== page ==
MACRA Implementation

AGA POSITION: Congress must monitor MACRA implementation to ensure the intent of the law is realized.

AGA appreciates that Congress passed, and the president signed into law, the Medicare Access and CHIP Reauthorization Act (MACRA; P.L. 11410) in April 2015. MACRA replaced the flawed sustainable growth rate (SGR) formula with the Quality Payment Program (QPP), which represents a new more streamlined approach to paying providers for the value and quality of their care through the Merit-based Incentive Payment System (MIPS) and other alternative payment models (APMs). On April 27, 2016, the Centers for Medicare & Medicaid Services (CMS) issued a proposed rule implementing the QPP. The final rule is expected to be published by Nov. 1, 2016, for implementation on Jan. 1, 2017. 

MACRA Implementation Changes

AGA appreciates CMS’ recent announcement that they will provide physicians with four reporting options in the first year of MACRA to provide greater flexibility and the opportunity to succeed under the new payment law. These options reflect the concerns that have been expressed by AGA, the physician community and Congress.

CMS Acting Administrator Andy Slavitt announced that the agency will give physicians four reporting options:

Option 1: A new test option allows physicians to report some data after Jan. 1, 2017. This option will give providers time to prepare for additional reporting beginning in 2018.

Option 2: Providers can submit data to QPP for a reduced period, which has not been defined by CMS, and not the full calendar year, as was originally proposed. This option will allow the first performance period to begin later than Jan. 1, 2017, and physicians may potentially earn a small bonus.

Option 3: Providers can submit data to the QPP for a full calendar year starting Jan. 1, 2017, which would include quality measures, certified health information technology and clinical practice improvement activities. Providers that are prepared to report for a full year are eligible for positive payment adjustments.

Option 4: Providers can participate in advanced alternative payment models (APMs) and be eligible for a 5 percent bonus payment.

AGA is pleased that CMS is providing physicians with more flexible options for reporting and that, most importantly, no physician will be penalized in 2019 for their reporting in 2017.  

Gastroenterology Develops Innovative Payment Models

Gastroenterologists have been at the cutting edge of payment and delivery reform. As a community, we have worked with payors and other providers — both primary care and specialists — to develop innovative tools to improve quality of care and reduce costs. These efforts involve bundled payment initiatives for common procedures and conditions, such as colonoscopy and obesity, as well as episodic payment for gastroesophageal reflux disease. All of these initiatives have the potential to benefit both private payors and the Medicare program, provided that CMS allows flexibility for new payment models.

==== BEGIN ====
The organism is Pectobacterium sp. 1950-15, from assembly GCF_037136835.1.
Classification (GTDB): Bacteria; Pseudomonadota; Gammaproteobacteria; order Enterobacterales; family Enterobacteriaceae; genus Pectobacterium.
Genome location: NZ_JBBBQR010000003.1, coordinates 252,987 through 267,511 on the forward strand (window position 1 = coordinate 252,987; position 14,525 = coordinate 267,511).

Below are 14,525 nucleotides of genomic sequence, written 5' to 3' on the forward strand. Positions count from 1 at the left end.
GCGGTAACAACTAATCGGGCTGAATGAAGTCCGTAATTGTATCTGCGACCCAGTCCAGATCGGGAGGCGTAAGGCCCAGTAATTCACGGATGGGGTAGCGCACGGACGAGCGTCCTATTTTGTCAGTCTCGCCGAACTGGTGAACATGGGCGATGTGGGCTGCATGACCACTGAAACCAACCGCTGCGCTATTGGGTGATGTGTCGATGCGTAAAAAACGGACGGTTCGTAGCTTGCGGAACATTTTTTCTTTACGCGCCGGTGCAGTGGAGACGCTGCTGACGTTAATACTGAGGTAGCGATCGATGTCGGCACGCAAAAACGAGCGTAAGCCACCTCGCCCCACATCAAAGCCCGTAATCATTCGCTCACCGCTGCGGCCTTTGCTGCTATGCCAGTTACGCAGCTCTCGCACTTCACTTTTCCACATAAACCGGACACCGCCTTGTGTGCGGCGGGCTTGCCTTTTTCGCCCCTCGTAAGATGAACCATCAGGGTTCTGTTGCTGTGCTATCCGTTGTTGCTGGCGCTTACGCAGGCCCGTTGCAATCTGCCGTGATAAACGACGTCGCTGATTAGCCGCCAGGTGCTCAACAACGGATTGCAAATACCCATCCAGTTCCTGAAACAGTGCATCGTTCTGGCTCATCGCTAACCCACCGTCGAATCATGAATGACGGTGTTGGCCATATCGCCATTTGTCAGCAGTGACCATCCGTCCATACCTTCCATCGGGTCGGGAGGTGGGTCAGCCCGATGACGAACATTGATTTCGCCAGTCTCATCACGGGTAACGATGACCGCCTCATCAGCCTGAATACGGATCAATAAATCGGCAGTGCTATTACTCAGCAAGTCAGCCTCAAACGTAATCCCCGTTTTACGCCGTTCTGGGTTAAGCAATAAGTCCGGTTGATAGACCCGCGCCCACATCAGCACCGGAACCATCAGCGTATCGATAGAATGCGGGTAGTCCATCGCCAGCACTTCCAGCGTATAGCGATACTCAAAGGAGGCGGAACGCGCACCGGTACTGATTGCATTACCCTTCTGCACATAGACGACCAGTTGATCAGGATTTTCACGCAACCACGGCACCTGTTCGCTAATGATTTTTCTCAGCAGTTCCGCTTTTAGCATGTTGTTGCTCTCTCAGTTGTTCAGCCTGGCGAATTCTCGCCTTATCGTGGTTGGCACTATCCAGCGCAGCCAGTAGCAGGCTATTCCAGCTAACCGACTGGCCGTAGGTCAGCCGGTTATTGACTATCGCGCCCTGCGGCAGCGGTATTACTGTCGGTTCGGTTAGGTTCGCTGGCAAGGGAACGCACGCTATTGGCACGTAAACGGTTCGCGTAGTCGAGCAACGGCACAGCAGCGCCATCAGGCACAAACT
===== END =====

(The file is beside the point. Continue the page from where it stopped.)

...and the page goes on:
Innovation from the gastroenterology community makes the restrictive proposals contained in the proposed MACRA rule very troubling. Despite the valuable work from specialty physicians to advance payment reform, the CMS proposal minimizes our role in reform and innovation, which is likely to severely restrict the participation of specialists in APMs. Given the work that we have already invested and the expertise that we bring to the table, CMS should ensure that APMs and physician-focused payment models provide substantial opportunities for gastroenterologists. Without the inclusion of specialty physicians, payment reform models are likely to be unsuccessful and will exclude the highest cost, most complicated patient mixes.  

Call to Action: MACRA Needs to be Implemented Fairly 

AGA appreciates the flexibility that CMS has announced in providing physicians with different reporting options to help ease the transition to MACRA in the first year. We believe these changes will help physicians to successfully comply with the new requirements under the QPP. In addition to ensuring that specialty-focused payment models are treated equitably under MACRA, AGA asks Congress to require CMS to provide more flexibility for small and solo practices.

Provide Flexibility for Small Practices. While the new reporting options will give small or solo practices greater flexibility to comply with the MIPS reporting requirements, other steps should be taken to ensure that all physicians, regardless of their specialty or practice size, have an equal opportunity to succeed in this new program. A positive step in this direction would be for CMS to raise the MIPS low-volume exclusion threshold to $75,000 in Medicare allowed charges or fewer than 100 Medicare patients seen by the physician. Additionally, CMS should provide guidance for the establishment of “virtual groups” as quickly as possible.

Specialty Physician-Focused Payment Models. MACRA encourages the development of specialty-specific Physician-Focused Payment Models (PFPMs). However, the review criteria that will be employed by the Physician-Focused Payment Model Technical Advisory Committee (PTAC) does not facilitate a high degree of engagement with specialty medicine providers on specialty-focused models. AGA asks Congress to closely monitor the PTAC review process to ensure the advancement of specialty-focused PFPMs, as was intended under the law.

September 2016